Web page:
In summary, several laterality measures from three behavioral laterality tasks were utilized to test the association of lateralized brain function and cognition in children with ADHD. Across each of these paradigms a clear pattern emerged indicating that RH/IH processing is particularly associated with cognition across a wide variety of standard cognitive measures used to assess cognitive function in children with ADHD. Additionally, no measure of specialized left or right hemisphere function alone showed exclusive association with cognitive function indicating that system-wide left/right interactive dynamics, rather than independent left or right hemisphere function, is likely of issue in ADHD. The finding of reduced associations for LH specialized processing and SC tasks (especially for verbal SC tasks) supports the notion of increased RH mediation of task processing in ADHD. Together, these results are consistent with our previous work in adult subjects, and other's findings, suggesting increased R>L asymmetries of brain function and abnormal interhemispheric interaction in ADHD.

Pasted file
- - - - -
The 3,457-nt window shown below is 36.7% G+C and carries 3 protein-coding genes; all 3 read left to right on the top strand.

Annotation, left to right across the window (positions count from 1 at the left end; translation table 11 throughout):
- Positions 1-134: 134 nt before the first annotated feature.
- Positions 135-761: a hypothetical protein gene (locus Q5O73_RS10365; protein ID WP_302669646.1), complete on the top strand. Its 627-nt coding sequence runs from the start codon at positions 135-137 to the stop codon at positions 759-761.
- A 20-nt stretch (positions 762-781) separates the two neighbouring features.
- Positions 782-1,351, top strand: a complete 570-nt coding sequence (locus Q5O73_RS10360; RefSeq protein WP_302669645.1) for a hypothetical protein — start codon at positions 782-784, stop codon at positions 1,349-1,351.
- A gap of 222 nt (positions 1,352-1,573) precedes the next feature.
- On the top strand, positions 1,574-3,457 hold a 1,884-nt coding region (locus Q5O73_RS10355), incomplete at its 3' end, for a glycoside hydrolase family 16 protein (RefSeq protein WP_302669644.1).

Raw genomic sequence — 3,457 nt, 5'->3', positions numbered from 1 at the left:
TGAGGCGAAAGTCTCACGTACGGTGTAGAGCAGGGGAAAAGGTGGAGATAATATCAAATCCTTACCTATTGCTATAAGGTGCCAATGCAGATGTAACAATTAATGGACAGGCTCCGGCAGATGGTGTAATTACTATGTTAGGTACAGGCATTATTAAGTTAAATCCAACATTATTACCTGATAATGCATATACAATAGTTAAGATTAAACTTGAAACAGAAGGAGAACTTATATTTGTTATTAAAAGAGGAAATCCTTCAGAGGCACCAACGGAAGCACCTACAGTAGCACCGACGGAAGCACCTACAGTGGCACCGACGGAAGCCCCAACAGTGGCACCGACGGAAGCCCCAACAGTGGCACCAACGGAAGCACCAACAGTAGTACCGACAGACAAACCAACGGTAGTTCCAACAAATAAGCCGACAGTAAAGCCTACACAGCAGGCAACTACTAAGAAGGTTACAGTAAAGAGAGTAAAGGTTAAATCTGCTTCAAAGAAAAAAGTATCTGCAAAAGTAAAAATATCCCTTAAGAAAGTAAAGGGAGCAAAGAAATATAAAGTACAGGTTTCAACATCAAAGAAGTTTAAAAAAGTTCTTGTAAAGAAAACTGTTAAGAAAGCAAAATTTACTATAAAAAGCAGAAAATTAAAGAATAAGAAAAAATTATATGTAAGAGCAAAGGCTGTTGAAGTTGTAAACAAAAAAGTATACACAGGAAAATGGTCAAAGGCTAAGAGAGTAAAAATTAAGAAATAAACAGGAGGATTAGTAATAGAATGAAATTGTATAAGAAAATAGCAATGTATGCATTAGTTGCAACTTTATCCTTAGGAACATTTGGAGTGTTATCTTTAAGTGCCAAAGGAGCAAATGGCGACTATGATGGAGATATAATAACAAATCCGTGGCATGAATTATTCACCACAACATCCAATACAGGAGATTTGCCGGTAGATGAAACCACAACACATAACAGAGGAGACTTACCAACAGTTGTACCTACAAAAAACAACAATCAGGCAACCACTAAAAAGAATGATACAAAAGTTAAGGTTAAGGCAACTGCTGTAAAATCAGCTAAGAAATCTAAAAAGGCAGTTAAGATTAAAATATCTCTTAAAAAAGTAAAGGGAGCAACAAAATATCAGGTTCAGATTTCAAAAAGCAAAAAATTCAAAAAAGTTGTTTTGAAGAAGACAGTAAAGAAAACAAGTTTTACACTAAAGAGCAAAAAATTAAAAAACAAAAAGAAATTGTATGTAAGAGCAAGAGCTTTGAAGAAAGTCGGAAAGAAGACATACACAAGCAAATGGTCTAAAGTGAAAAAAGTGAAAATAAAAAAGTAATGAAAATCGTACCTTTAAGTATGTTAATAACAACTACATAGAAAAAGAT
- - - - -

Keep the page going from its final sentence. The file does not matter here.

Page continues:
We speculate that genetic and/or environmental factors supporting trait or state increases of R>L asymmetry of brain function might be associated with risk for ADHD. Furthermore, it is important to note that abnormal increased orientation toward R>L asymmetries of brain function may contribute to both impaired working memory and behavioral inhibition often observed in ADHD (Stevens et al., 2002). Also, it is important to note that the proposed increased R>L asymmetry of brain function in ADHD may reflect a pathological increased orientation toward what is otherwise a normal brain-state that serves to enhance RH contributions during non-language dependent and/or non-goal directed types of processing. Given the importance of intact LH language abilities for goal-directed executive functions, this view seems plausible (Barkley, 1997).

Lastly, a single measure that taxes LH/IH processing was the only to show robust sibling correlations, and trends suggested that better performance on this measure predicted positive diagnosis for Mood Disorder and ODD. We speculated this may reflect a more familial component of abnormal brain laterality in ADHD, and that it may underlie the development of alternative processing strategies that emphasize RH/IH form of processing.